Taking the Clutter Out
Generally, planting in July and August is discouraged, unless you are prepared to nurture new plantings with very regular watering until cooler months set in. This summer may be the exception given that July has been exceptionally cool and wet for our region. However, if you wish to err on the side of safety, there are other actins you can take in your garden that will prepare it for the fall planting season.
In many established communities, one of the biggest issues on properties besides water management is overgrown plantings. So many homes were planted ten, or even twenty years ago with spruce, pines, rhododendrons, arborvitaes, with the idea that they might provide screening at low cost (which they did). Unless these screening plants are kept well heeled, they inevitably grow in stature and lose their effectiveness as screen plants. They become spindly trees next to, or between homes that detract from the architecture of the home and diminish the surrounding landscape by creating shade where it is not needed.
Many of us plant lovers cannot bear to take these trees and shrubs down for a number of reasons such as reluctance to kill a living thing, cluelessness as to what might take its place, concern about the expense of making change, etc. Let’s not confuse this with the removal of old wood trees by the way. That is a separate issue altogether. We are talking about ornamental plantings whose original intent was to enhance the architecture and/or provide eye level screening of unwanted people, places, or things.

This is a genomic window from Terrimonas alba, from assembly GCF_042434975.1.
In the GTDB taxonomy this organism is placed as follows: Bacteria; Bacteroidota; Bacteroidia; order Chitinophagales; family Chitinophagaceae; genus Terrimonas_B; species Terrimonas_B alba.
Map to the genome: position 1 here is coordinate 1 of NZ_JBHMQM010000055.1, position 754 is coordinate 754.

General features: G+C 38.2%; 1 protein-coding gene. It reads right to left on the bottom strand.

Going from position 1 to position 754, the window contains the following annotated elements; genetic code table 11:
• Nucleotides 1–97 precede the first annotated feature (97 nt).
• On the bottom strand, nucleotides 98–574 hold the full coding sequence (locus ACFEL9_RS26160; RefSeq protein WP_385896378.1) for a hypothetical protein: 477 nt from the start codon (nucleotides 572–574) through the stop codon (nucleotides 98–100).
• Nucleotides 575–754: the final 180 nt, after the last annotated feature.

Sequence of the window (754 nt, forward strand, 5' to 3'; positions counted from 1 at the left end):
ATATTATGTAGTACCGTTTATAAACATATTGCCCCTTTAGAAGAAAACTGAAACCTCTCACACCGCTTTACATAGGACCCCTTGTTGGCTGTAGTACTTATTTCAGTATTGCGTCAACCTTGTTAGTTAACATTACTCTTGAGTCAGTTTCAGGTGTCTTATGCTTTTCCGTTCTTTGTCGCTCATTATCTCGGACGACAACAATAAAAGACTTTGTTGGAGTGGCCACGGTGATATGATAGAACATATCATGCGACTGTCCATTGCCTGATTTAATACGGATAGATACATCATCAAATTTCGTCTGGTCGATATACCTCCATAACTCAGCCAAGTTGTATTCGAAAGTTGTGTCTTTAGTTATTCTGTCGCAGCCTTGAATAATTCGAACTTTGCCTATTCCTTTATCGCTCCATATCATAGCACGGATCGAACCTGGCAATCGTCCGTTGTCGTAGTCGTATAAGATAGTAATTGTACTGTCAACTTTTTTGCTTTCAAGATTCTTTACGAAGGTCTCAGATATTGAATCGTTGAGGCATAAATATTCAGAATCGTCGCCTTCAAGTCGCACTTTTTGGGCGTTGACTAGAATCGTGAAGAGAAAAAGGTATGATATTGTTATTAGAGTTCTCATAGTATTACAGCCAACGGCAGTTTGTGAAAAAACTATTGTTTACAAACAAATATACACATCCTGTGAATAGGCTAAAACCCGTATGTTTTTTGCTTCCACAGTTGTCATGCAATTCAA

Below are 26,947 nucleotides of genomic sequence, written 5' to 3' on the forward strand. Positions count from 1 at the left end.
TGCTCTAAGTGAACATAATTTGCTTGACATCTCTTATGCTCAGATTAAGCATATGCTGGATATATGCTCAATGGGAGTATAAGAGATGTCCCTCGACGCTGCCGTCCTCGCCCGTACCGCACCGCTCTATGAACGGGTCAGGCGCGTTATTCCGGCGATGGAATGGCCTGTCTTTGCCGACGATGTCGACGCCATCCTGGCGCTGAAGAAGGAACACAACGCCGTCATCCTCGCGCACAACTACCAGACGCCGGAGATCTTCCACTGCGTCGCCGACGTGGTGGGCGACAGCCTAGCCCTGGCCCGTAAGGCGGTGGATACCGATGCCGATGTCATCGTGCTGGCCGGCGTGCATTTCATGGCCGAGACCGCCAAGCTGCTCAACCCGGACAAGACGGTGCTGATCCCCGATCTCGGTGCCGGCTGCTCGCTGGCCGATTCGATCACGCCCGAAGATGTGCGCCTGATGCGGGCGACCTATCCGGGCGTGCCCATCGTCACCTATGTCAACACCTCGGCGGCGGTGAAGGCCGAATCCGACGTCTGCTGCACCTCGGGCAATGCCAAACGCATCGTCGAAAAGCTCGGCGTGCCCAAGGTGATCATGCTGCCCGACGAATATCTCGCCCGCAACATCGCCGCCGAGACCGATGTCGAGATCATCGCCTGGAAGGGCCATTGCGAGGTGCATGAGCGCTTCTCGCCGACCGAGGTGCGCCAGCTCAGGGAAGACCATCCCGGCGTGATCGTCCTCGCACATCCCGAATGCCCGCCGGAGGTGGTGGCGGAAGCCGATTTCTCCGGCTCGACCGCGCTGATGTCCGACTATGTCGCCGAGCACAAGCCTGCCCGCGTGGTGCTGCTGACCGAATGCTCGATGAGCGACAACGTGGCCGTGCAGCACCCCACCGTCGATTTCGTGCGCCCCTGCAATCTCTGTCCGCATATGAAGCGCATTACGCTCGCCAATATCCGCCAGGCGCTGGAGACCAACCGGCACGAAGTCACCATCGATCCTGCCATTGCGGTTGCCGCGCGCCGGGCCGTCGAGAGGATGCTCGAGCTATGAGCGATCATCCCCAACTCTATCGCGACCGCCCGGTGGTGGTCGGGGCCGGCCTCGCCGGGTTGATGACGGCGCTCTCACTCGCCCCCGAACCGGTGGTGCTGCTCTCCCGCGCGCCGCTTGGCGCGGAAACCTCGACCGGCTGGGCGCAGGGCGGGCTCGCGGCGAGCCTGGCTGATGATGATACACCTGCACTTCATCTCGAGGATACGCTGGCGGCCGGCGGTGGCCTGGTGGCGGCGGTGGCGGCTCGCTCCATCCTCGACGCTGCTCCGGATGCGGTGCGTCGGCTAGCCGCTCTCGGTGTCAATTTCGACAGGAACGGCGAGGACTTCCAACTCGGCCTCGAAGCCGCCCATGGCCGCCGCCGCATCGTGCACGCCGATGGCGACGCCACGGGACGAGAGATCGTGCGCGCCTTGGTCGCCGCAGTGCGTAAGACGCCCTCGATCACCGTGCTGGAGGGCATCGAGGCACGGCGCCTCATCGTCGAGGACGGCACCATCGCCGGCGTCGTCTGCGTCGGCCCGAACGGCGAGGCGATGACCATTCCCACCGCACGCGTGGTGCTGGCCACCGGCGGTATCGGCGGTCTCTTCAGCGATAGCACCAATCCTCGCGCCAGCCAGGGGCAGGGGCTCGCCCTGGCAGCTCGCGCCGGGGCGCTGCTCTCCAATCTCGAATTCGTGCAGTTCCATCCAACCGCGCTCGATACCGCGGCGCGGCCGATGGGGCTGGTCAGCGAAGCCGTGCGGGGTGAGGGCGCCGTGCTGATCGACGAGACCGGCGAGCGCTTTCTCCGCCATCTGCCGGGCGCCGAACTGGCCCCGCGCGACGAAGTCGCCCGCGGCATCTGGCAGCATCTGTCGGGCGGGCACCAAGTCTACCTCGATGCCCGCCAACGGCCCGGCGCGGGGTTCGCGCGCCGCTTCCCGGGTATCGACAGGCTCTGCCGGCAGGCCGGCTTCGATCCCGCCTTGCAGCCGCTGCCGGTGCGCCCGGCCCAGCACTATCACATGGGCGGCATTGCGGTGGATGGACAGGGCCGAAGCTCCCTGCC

Gardens are a lot like computers, they have limited space and storage capacity that can only be enhanced so much. The pleasure one derives from either is determined by how much use one gets out of them and how well they flow. They both are dependent on function as well as form. When a computer has too many bulky, rarely used programs running in the background and it becomes difficult to use on a daily basis, your choices range from removing some programs you no longer, or rarely use, adding in some memory, and/or reformatting the machine, or dump the machine, for a new one. Garden space really is not so different. You can sell the house off for one with a better garden space, dig everything up and replant it, remove large bulky plants that no longer serve their function, or add in materials hoping it will work better.
The truth is that when you have a blue spruce growing next to your house that is basically as tall as your house and has little or no foliage on one side because of its proximity to your home, it should probably go. It’s no longer fulfilling its original intent, it is in less than optimal health because there is insufficient space for it, and it is taking up space that could be planted much more fruitfully from both an aesthetic and ecological perspective. The same is true of that fifteen foot rhododendron, the pine tree overshadowing your home, dropping perpetual needles into and clogging your gutters, and so on. Hot months are great months to invoke Kali, Goddess of destruction. Take down those plants that just are not working. Then go creative, add in composted topsoil, prepare the ground for some more fruitful plants. Plants that enhance your architecture and perhaps are native, nurturing local flora and fauna, and whose size can be better managed in the long run.